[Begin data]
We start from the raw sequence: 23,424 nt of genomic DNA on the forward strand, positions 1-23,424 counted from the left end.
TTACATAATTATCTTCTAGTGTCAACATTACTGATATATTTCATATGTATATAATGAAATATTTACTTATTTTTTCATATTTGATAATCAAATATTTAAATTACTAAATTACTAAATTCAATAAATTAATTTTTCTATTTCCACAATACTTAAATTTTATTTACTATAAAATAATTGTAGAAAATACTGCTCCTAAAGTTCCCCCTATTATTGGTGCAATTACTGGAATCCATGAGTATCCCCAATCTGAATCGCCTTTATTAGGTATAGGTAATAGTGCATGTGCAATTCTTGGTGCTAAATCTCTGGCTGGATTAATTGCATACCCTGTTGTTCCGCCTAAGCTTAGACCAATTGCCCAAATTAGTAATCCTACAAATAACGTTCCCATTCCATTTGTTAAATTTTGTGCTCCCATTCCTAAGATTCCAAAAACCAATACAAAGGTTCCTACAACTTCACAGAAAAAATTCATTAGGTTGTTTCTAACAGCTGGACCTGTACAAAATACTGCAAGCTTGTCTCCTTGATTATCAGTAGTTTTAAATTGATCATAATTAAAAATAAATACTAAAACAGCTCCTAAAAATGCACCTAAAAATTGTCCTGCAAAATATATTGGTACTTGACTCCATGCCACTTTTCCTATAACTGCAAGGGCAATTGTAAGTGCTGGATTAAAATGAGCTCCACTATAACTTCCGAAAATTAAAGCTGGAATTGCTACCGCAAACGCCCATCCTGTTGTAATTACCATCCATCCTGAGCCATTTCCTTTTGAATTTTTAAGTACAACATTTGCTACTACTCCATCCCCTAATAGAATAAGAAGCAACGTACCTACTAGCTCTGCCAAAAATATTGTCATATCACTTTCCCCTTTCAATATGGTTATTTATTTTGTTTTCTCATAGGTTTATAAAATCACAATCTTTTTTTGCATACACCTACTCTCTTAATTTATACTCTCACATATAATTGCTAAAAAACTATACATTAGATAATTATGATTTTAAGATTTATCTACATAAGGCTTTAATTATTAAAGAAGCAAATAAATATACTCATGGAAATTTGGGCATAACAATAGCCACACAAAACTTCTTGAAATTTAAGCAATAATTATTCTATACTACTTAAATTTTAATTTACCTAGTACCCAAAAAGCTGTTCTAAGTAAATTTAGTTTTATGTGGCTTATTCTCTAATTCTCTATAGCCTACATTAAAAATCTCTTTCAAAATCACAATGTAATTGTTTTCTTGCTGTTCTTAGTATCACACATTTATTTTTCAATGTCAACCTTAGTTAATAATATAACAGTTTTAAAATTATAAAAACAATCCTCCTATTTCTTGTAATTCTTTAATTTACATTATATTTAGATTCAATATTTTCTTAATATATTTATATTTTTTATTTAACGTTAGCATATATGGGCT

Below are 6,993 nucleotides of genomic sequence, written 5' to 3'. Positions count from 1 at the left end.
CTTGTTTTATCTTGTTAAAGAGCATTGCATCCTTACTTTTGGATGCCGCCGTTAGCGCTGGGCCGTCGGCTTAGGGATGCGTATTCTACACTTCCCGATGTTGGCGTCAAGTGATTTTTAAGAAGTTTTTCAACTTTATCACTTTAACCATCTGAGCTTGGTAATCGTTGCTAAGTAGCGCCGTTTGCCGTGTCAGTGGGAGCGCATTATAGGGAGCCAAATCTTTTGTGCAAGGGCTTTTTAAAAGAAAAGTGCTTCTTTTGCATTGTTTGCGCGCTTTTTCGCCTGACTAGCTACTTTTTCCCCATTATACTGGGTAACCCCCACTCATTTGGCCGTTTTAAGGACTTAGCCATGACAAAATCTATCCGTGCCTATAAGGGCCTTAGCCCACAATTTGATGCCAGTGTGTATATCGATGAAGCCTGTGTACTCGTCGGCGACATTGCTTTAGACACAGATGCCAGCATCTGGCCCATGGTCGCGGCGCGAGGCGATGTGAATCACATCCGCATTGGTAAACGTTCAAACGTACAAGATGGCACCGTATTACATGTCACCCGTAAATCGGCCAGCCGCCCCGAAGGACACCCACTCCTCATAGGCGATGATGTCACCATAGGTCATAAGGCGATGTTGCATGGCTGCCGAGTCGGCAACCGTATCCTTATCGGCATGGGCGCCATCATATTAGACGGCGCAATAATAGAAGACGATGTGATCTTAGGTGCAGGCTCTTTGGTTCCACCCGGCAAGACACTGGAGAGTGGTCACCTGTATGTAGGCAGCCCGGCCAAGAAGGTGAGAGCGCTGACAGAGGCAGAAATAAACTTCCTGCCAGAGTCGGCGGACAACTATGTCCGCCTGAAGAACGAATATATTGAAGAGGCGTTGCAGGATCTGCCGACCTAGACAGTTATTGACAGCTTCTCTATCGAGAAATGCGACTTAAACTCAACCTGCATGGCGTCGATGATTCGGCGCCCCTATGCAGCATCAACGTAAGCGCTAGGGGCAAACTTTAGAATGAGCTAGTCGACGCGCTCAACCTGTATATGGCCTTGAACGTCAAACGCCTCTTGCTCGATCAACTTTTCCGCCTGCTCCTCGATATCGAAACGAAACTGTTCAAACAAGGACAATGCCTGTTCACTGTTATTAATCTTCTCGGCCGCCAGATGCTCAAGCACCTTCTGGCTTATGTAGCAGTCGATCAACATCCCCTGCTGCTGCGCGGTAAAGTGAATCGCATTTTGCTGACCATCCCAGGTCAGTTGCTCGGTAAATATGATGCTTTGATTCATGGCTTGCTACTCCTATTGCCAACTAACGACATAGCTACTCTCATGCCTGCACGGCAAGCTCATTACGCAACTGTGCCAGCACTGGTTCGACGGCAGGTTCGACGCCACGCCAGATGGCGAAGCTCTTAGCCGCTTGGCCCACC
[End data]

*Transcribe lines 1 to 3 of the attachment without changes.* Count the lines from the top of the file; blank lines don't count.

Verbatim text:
We start from the raw sequence: 23,424 nt of genomic DNA on the forward strand, positions 1-23,424 counted from the left end.
TTACATAATTATCTTCTAGTGTCAACATTACTGATATATTTCATATGTATATAATGAAATATTTACTTATTTTTTCATATTTGATAATCAAATATTTAAATTACTAAATTACTAAATTCAATAAATTAATTTTTCTATTTCCACAATACTTAAATTTTATTTACTATAAAATAATTGTAGAAAATACTGCTCCTAAAGTTCCCCCTATTATTGGTGCAATTACTGGAATCCATGAGTATCCCCAATCTGAATCGCCTTTATTAGGTATAGGTAATAGTGCATGTGCAATTCTTGGTGCTAAATCTCTGGCTGGATTAATTGCATACCCTGTTGTTCCGCCTAAGCTTAGACCAATTGCCCAAATTAGTAATCCTACAAATAACGTTCCCATTCCATTTGTTAAATTTTGTGCTCCCATTCCTAAGATTCCAAAAACCAATACAAAGGTTCCTACAACTTCACAGAAAAAATTCATTAGGTTGTTTCTAACAGCTGGACCTGTACAAAATACTGCAAGCTTGTCTCCTTGATTATCAGTAGTTTTAAATTGATCATAATTAAAAATAAATACTAAAACAGCTCCTAAAAATGCACCTAAAAATTGTCCTGCAAAATATATTGGTACTTGACTCCATGCCACTTTTCCTATAACTGCAAGGGCAATTGTAAGTGCTGGATTAAAATGAGCTCCACTATAACTTCCGAAAATTAAAGCTGGAATTGCTACCGCAAACGCCCATCCTGTTGTAATTACCATCCATCCTGAGCCATTTCCTTTTGAATTTTTAAGTACAACATTTGCTACTACTCCATCCCCTAATAGAATAAGAAGCAACGTACCTACTAGCTCTGCCAAAAATATTGTCATATCACTTTCCCCTTTCAATATGGTTATTTATTTTGTTTTCTCATAGGTTTATAAAATCACAATCTTTTTTTGCATACACCTACTCTCTTAATTTATACTCTCACATATAATTGCTAAAAAACTATACATTAGATAATTATGATTTTAAGATTTATCTACATAAGGCTTTAATTATTAAAGAAGCAAATAAATATACTCATGGAAATTTGGGCATAACAATAGCCACACAAAACTTCTTGAAATTTAAGCAATAATTATTCTATACTACTTAAATTTTAATTTACCTAGTACCCAAAAAGCTGTTCTAAGTAAATTTAGTTTTATGTGGCTTATTCTCTAATTCTCTATAGCCTACATTAAAAATCTCTTTCAAAATCACAATGTAATTGTTTTCTTGCTGTTCTTAGTATCACACATTTATTTTTCAATGTCAACCTTAGTTAATAATATAACAGTTTTAAAATTATAAAAACAATCCTCCTATTTCTTGTAATTCTTTAATTTACATTATATTTAGATTCAATATTTTCTTAATATATTTATATTTTTTATTTAACGTTAGCATATATGGGCT

Below are 6,993 nucleotides of genomic sequence, written 5' to 3'. Positions count from 1 at the left end.